The Quarantine

There is one last free place in Albuquerque.

The city is gone. Everything is gone. I don’t know if we can make it. If anyone can find the Quarantine.

Past Downtown, near the corner of Seventh and Haines, you’ll find it. Whether world order or government or private interest, it doesn’t even matter now. Any semblance of safety will do.

You’ll see the remaining, desperate masses of Albuquerque cling to life, huddling in the cold for the opportunity to find any form of refuge. The security forces have the gall to charge actual money to be allowed entrance. It really doesn’t matter, cash is worthless now anyway. But it makes you wonder who might be behind this. If the atrocity is part of something deeper and more clinical. Why else would they be hoarding currency for a society that no longer exists?

A female voice is piped out to the crowd, promising shelter, and warning against the dangers of the infected. As if we didn’t already know.

If you’ve made it this far, you’ve probably had to do a lot and see more than you ever wanted to. A thinly veiled metaphor about the self-destructive collapse of human society has come in a form no movie ever could have predicted: the dead are animated, aggressive to spread their disease.

And they kill quickly. Seconds ripping away like heartbeats. If you haven’t seen it yet, you will.

I’m greeted by “Quarantine” staff, with smiles fighting denial, smeared with desperate repurposed hope. They take my name and talk about “the farm,” where apparently a waiting train will take me. Whiteboards are scrawled with endless lists of jobs and expertise needed to slowly rebuild civilization from its crumbling remnants.

I didn’t see writer. Or actor. Or artist.

At least I can run fast.

The lab coats lead new arrivals deeper into the facility. They try to keep it light, black humor being a better recourse than depression or disbelief.

Of course, they lied. It’s not safe. It’s never safe. But it’s the last hope we have.

When they whisper hurriedly to one another, listen carefully. You won’t want to. You’ll want to pretend it not happening. That’s it’s not real.

But that’s how you die. And then it doesn’t end there. Then, you come back.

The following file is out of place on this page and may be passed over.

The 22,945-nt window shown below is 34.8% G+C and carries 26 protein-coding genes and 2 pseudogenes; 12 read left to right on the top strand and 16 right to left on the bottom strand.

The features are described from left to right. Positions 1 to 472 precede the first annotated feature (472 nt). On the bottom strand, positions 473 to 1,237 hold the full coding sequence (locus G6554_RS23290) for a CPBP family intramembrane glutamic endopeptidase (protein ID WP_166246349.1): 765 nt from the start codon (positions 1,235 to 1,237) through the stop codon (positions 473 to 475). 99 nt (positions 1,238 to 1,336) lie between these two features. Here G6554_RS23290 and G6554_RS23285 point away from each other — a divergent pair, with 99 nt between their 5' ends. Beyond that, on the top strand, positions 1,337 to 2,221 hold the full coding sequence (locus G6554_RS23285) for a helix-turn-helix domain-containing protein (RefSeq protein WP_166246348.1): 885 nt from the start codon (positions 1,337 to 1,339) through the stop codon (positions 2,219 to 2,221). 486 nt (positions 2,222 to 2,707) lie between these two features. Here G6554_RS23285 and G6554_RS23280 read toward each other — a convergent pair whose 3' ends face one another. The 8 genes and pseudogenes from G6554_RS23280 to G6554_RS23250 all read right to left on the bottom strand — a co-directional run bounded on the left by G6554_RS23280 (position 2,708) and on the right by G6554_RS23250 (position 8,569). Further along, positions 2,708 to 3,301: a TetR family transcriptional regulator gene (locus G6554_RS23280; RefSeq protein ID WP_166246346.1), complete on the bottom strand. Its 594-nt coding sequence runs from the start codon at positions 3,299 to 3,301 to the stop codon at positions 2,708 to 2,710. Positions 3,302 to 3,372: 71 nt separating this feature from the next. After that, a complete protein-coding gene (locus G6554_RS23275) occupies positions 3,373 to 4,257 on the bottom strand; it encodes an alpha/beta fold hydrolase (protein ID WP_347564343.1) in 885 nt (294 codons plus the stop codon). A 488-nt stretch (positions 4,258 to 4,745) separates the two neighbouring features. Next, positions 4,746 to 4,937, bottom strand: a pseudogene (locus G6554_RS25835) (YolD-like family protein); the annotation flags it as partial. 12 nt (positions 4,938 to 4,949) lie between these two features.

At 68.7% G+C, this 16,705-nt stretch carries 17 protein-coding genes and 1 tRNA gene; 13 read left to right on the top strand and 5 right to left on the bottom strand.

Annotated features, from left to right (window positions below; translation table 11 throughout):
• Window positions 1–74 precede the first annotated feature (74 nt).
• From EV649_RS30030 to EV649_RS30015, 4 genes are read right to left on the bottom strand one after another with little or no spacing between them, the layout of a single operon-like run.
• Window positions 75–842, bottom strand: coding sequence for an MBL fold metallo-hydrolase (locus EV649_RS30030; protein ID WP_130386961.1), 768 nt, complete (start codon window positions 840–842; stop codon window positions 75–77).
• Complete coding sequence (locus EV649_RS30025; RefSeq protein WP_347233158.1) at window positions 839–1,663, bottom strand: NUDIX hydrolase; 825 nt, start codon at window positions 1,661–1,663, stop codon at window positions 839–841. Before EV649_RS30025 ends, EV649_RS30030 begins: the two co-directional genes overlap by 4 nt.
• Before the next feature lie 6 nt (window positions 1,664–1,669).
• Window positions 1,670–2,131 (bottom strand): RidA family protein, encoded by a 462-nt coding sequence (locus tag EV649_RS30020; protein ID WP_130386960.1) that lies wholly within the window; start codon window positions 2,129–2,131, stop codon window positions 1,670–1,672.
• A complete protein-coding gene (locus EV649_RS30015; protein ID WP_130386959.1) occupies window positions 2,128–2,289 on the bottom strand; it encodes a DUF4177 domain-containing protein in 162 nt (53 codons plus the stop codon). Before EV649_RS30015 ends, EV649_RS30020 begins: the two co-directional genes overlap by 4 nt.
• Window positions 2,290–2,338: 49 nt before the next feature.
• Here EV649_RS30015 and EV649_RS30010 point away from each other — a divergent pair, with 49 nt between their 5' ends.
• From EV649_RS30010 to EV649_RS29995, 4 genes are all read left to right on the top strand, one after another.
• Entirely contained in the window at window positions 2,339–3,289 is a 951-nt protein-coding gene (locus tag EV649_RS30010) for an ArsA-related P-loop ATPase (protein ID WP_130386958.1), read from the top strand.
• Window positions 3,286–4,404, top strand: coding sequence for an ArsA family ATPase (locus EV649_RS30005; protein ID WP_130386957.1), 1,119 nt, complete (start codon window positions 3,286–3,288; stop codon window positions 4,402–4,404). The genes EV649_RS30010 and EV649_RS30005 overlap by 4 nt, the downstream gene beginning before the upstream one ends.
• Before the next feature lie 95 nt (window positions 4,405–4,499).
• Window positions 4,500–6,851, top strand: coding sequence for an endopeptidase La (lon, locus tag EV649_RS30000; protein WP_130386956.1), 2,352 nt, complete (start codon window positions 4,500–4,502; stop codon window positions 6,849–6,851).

When the prisoner screams to you, begging for her life, listen. Listen well.

There’s a breach, somewhere in the depths of the bunker. I was shuffled madly through offices and labs and security terminals. On computer screens, I see the rooms I just passed seconds before, the dead feasting on collapsed bodies of those left behind. I see the fear in the others in the group. They don’t hold anything back.

Room to room, I dash with the group, a single staff member, who’s a babbling wreck, guiding us, only the last door keeping us safe.
The cramped spaces seem the worst, once you finally see them: the dead gashing at you with guttural shrieking and gnarled, flailing extremities. If you find your way to the Quarantine with loved ones, I envy you. Hold them close, lest they throw you to the horde to cover their escape.

I saw it happen. And it wasn’t a fluke. It’ll happen again.

No, it’s the open spaces that are the worse. The dead are more numerous there. They come in raging packs. Or they sit alone, feeding on broken flesh. You’ll need to stay low. And stay quiet. And move quickly.

Even Lynette, from “Shit Burqueños Say,” is among the fallen, thrashing mindlessly for flesh. Even the mighty can fall.

Suddenly our guide, too, falls. The bite doing its putrid work in the blood stream. Mouth foaming, he screams for me to leave him. A warlike voice on the radio tells us that we will be left behind.

So we run.

A final gauntlet of undead is waiting. Spitting hisses from all sides, they rush from the back, while others block the way.
Be quick, be smart. Don’t trip. Not like I did.

To whoever finds this, make your way to “Quarantine.” I don’t know if there will be the refuge they promise when you get there. But there’s nothing like it in Albuquerque.

It’s far too late for me. Getting down what I can before the last moments of my agony finally end.

I may be there waiting for you. As one of them. If you see me, kill me quickly. If I come for you, I’m sorry.

I run fast.


Protect yourself from the Lazarus Plague
Quarantine: The Experience An Experimental Haunted House

Quelab, 680 Haines Ave. N.W.
6 p.m. until midnight, through Thursday
Tickets $20
For information on how to protect yourself from the Lazarus Plague, visit


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